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Thursday, 6 May 1915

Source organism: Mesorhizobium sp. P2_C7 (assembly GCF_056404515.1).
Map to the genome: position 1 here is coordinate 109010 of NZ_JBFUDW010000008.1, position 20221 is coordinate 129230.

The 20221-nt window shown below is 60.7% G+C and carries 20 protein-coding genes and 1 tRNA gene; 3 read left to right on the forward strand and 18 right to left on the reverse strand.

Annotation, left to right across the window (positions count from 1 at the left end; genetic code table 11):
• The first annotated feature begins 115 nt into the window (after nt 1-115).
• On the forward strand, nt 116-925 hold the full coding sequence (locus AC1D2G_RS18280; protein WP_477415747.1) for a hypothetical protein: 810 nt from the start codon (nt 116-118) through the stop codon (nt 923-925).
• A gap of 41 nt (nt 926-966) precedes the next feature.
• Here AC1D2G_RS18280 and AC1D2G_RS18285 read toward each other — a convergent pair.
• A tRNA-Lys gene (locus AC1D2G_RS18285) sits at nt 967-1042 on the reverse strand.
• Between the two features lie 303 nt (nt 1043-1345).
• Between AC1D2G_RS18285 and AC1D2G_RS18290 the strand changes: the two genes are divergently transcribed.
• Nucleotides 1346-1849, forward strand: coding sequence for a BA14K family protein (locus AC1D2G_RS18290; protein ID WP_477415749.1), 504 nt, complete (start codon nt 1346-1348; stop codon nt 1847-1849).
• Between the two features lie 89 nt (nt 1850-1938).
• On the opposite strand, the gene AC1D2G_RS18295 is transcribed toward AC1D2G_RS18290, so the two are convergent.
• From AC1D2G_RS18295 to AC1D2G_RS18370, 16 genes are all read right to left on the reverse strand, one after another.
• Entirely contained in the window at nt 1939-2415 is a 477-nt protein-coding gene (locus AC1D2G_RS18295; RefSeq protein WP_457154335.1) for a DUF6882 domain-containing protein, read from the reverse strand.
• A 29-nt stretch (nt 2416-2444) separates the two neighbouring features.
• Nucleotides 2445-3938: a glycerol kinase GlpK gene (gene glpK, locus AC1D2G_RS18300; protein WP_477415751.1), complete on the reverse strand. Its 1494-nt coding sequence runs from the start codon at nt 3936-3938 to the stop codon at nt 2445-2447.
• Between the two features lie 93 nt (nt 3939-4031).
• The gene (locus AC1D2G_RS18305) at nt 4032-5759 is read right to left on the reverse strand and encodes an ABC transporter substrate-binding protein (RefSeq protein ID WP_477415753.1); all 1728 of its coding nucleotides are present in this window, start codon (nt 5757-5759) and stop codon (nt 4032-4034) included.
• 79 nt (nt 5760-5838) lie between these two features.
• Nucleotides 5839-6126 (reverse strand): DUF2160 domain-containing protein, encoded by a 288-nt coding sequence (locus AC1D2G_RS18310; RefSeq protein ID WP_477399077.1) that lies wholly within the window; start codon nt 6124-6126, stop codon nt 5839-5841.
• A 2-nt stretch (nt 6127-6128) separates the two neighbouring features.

Mr GLYNN (Angas) .- Yesterday evening I drew attention to the point as to what position a patentee would be in as soon as the war is over in regard to his rights under a suspended patent. These rights are not abrogated, but they may be suspended under this Act, and that is the point to which the honorable member for Wimmera has now called attention. The Attorney-General promised to look into that matter, so that I understand there may be an opportunity of something being done when this Bill is before the Senate. The honorable member for Parramatta raised a question as to whether it really was expedient to vest the whole of this administration in the Attorney-General, which, of course, will mean, under him, in the Comptroller of Customs. It struck me last night that perhaps, if there is a difficulty, it could be got over by making the provision regarding licences in the Act of 1909 - the principal Act - apply to this Act. For instance, if the manufacturer of a patented article lis not resident in the Commonwealth, an application may be made to the Commissioner by petition asking that the patent may be revoked. If the Commissioner thinks there is no justification, no prima-facie case made out, he can dismiss the petition; but if he thinks there is a prima-facie case, he can send it on to the High Court, and then the question of whether a licence shall be issued or not will be tested by a tribunal which is absolutely unfettered by any consideration except that of doing justice to the Department. That is the provision we have in our Act at the present time. We threshed this matter out last night, and I merely offer this suggestion to the AttorneyGeneral now for his consideration. There may be an opportunity of dealing with it in the Senate.

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